. hus, metals render the land unsuitable for plant growth and destroy the biodiversity. Though several regulatory steps have been implemented to reduce or restrict the release of pollutants in the soil,they are not sufficient for checking the contamination.There are a number of conventional remediation technologies which are employed to remediate environmental contamination with heavy metals such as solidification, soil washing and permeable barriers.But a majority of these technologies are costly to implement and cause further disturbance to the already damaged environment. Phytoremediation is evolving as a cost-effective alternative to high-energy,high-cost conventional methods. It is considered to be a “Green Revolution” in the field of innovative cleanup technologies. Bioremediation by use of plants constitutes phytoremediation. Specific plants are cultivated at the sites of polluted soil. These plants are capable of stimulating the bio-degradation of pollutants in the soil adjacent to roots (rhizosphere), although phytoremediation is a cheap and environment friendly clean-up process for the bio degradation of soil pollutants, it takes several years


While phytotechnologies have gained attention over the last several years, the processes have been taking place naturally for over three centuries.Throughout the 1970s and the following decades,plants were heavily tested and used to treat soil infiltrated with metals and contaminants in wetlands. As a result, techniques for these uses are well established. [11] Widespread use of phytoremediation by federal and state governments, as well as non-governmental organizations, began in the 1980s(EPA 2005b). The use of the term phytoremediation was initiated by the EPA in 1991, and it was first used in open technical literature in 1993 by Cunninghamand Berti. In the late 1990s new uses for phytoremediation were discovered, and it became known among innovative scientific technologies. Phytoremediation was derived from other fields such as agronomy, forestry, chemical and agricultural engineering, microbiology, and many others. Since its inception it has developed into an independent field of study and a widely applicable technology.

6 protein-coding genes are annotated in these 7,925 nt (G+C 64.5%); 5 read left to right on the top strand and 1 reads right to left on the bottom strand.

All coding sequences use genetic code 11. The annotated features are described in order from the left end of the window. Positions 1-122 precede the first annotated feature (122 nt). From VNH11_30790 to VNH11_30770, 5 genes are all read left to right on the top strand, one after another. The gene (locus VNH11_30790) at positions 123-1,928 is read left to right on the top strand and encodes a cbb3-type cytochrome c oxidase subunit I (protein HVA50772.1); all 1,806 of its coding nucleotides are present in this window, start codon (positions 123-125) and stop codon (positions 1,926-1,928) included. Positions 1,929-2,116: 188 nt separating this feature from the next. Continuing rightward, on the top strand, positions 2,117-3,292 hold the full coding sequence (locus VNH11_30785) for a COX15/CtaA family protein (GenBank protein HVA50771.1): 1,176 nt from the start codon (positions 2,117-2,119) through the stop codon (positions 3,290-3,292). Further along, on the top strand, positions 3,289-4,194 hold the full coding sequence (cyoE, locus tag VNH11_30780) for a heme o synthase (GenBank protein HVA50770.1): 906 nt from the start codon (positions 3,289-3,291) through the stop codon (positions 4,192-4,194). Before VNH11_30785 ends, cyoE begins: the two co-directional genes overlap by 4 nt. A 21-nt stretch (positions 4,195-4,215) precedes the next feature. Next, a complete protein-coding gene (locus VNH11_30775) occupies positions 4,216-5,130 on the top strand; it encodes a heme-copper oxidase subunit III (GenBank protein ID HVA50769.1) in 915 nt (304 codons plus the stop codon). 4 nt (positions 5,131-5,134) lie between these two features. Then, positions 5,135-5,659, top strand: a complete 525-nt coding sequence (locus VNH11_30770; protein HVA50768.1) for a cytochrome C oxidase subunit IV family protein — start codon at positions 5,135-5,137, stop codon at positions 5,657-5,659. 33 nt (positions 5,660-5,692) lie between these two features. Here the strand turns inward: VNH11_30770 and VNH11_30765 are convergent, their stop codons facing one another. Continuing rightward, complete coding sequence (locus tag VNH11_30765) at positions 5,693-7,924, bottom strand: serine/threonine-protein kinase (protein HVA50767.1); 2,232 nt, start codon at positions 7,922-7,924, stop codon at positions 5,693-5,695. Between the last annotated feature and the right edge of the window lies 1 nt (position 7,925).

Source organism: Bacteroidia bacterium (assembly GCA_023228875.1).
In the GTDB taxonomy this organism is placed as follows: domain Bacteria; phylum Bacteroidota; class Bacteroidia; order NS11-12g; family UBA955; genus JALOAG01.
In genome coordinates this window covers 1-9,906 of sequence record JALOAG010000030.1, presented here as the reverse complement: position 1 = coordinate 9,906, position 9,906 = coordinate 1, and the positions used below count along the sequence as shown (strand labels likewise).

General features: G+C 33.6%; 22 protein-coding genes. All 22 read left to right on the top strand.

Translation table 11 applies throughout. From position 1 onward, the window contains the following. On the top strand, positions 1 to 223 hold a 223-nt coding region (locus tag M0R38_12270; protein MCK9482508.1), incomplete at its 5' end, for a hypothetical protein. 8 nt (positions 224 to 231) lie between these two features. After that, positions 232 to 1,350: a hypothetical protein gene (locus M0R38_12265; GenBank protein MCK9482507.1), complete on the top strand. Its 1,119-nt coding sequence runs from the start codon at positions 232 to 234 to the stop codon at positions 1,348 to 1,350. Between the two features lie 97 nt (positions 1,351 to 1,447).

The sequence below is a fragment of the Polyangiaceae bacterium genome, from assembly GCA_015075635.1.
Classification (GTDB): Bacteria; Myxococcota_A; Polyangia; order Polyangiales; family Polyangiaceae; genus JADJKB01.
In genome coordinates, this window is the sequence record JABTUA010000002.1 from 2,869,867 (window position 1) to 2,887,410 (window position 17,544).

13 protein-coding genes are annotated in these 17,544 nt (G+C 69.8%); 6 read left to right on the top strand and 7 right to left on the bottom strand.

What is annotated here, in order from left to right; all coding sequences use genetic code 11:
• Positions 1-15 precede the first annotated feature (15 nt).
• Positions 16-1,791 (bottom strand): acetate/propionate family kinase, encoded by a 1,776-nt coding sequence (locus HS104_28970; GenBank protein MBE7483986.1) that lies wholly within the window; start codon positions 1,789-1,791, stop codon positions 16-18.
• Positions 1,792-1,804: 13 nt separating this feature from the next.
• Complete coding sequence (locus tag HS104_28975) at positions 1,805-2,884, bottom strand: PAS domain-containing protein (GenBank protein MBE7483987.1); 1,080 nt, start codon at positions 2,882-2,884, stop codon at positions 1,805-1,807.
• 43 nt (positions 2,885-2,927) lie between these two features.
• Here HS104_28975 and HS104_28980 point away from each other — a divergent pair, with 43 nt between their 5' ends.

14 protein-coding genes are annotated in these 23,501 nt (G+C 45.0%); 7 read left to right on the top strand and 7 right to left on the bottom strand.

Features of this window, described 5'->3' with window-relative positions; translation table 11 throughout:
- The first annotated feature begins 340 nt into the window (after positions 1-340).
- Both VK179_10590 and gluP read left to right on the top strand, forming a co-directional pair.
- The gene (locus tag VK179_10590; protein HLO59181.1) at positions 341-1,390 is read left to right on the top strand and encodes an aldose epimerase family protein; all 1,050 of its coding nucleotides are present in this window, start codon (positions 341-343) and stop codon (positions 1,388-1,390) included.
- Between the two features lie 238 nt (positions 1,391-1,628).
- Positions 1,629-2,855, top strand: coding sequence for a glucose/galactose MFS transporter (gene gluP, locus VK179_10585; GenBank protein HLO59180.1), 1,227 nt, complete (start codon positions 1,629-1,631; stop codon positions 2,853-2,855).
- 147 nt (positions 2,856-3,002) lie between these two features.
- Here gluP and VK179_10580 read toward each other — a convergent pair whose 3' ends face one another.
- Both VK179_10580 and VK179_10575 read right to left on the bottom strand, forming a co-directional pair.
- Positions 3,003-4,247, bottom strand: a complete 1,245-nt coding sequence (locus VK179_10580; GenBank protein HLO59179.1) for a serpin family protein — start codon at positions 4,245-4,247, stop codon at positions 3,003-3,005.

Phytoremediation has been applied at several sites on the National Priorities. The diversity of pollutants to which it can be applied crude oil, metals,explosives, pesticides, chlorinated solvents and numerous other contaminants is the prime reason the technology has developed rapidly (EPA, 2005b). Phytoremediation applications can be classified based on the contaminant fate: degradation,extraction, containment, or a combination of these. Phytoremediation applications can also be classified based on the mechanisms involved. Such mechanisms include extraction of contaminants from soil or groundwater; concentration of contaminants in plant tissue; degradation of contaminants by various biotic or a biotic processes; volatilization or transpiration of volatile contaminants from plants to the air; immobilization of contaminants in the root zone; hydraulic control of contaminated groundwater(plume control); and control of runoff, erosion, and infiltration by vegetative covers.

Phytoremediation may be applied wherever the soil or static water environment has become polluted or is suffering ongoing chronic pollution. Examples where phytoremediation has been used successfully include the restoration of abandoned metal mine workings, and sites where polychlorinated biphenyls have been dumped during manufacture and mitigation of ongoing coal mine discharges reducing the impact of contaminants in soils, water, or air. Contaminants such as metals, pesticides, solvents, explosives,[3] and crude oil and its derivatives, have been mitigated in phytoremediation projects worldwide. Many plants such as mustard plants, alpine pennycress, hemp, and pigweed have proven to be successful at hyper accumulating contaminants at toxic waste sites.

Over the past 20 years, this technology has become increasingly popular and has been employed at sites with soils contaminated with lead, uranium, and arsenic. While it has the advantage that environmental concerns may be treated in situ; one major disadvantage of phytoremediation is that it requires a long-term commitment, as the process is dependent on a plant’s ability to grow and thrive in an environment that is not ideal for normal plant growth.

Techniques for Phytoremediation

Phytoremediation is the name given to technologies that use plants to clean up contaminated sites. Many techniques and applications are represented under phytoremediation. They differ in the way plants deal with contaminants (removal, immobilization, degradation), as well as in the type of contaminant that the plant species can target (organic or inorganic contaminant).